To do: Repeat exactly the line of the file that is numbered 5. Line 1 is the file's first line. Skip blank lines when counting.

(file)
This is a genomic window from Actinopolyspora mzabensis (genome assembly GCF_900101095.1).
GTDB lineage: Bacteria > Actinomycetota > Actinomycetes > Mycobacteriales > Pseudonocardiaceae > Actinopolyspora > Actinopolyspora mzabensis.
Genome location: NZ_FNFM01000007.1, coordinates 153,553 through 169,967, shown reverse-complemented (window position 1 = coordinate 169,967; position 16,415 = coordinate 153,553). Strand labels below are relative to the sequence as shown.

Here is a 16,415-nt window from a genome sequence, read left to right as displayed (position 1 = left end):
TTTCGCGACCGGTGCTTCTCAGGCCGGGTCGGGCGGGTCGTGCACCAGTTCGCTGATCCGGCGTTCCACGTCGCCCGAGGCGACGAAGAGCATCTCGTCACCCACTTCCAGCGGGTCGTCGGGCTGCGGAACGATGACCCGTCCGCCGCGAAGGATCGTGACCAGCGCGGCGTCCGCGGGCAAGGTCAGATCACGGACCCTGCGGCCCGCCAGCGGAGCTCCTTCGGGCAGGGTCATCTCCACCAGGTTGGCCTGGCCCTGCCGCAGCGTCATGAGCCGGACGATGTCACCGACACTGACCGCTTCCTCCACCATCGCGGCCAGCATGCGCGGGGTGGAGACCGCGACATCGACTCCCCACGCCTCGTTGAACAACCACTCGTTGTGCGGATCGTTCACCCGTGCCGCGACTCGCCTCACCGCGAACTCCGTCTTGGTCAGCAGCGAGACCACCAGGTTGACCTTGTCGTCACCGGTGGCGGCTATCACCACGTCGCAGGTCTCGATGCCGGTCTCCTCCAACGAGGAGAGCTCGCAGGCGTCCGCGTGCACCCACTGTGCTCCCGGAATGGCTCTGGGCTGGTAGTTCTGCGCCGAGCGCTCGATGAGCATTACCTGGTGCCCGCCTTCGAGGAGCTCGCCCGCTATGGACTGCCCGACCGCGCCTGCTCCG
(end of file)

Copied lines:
TTTCGCGACCGGTGCTTCTCAGGCCGGGTCGGGCGGGTCGTGCACCAGTTCGCTGATCCGGCGTTCCACGTCGCCCGAGGCGACGAAGAGCATCTCGTCACCCACTTCCAGCGGGTCGTCGGGCTGCGGAACGATGACCCGTCCGCCGCGAAGGATCGTGACCAGCGCGGCGTCCGCGGGCAAGGTCAGATCACGGACCCTGCGGCCCGCCAGCGGAGCTCCTTCGGGCAGGGTCATCTCCACCAGGTTGGCCTGGCCCTGCCGCAGCGTCATGAGCCGGACGATGTCACCGACACTGACCGCTTCCTCCACCATCGCGGCCAGCATGCGCGGGGTGGAGACCGCGACATCGACTCCCCACGCCTCGTTGAACAACCACTCGTTGTGCGGATCGTTCACCCGTGCCGCGACTCGCCTCACCGCGAACTCCGTCTTGGTCAGCAGCGAGACCACCAGGTTGACCTTGTCGTCACCGGTGGCGGCTATCACCACGTCGCAGGTCTCGATGCCGGTCTCCTCCAACGAGGAGAGCTCGCAGGCGTCCGCGTGCACCCACTGTGCTCCCGGAATGGCTCTGGGCTGGTAGTTCTGCGCCGAGCGCTCGATGAGCATTACCTGGTGCCCGCCTTCGAGGAGCTCGCCCGCTATGGACTGCCCGACCGCGCCTGCTCCG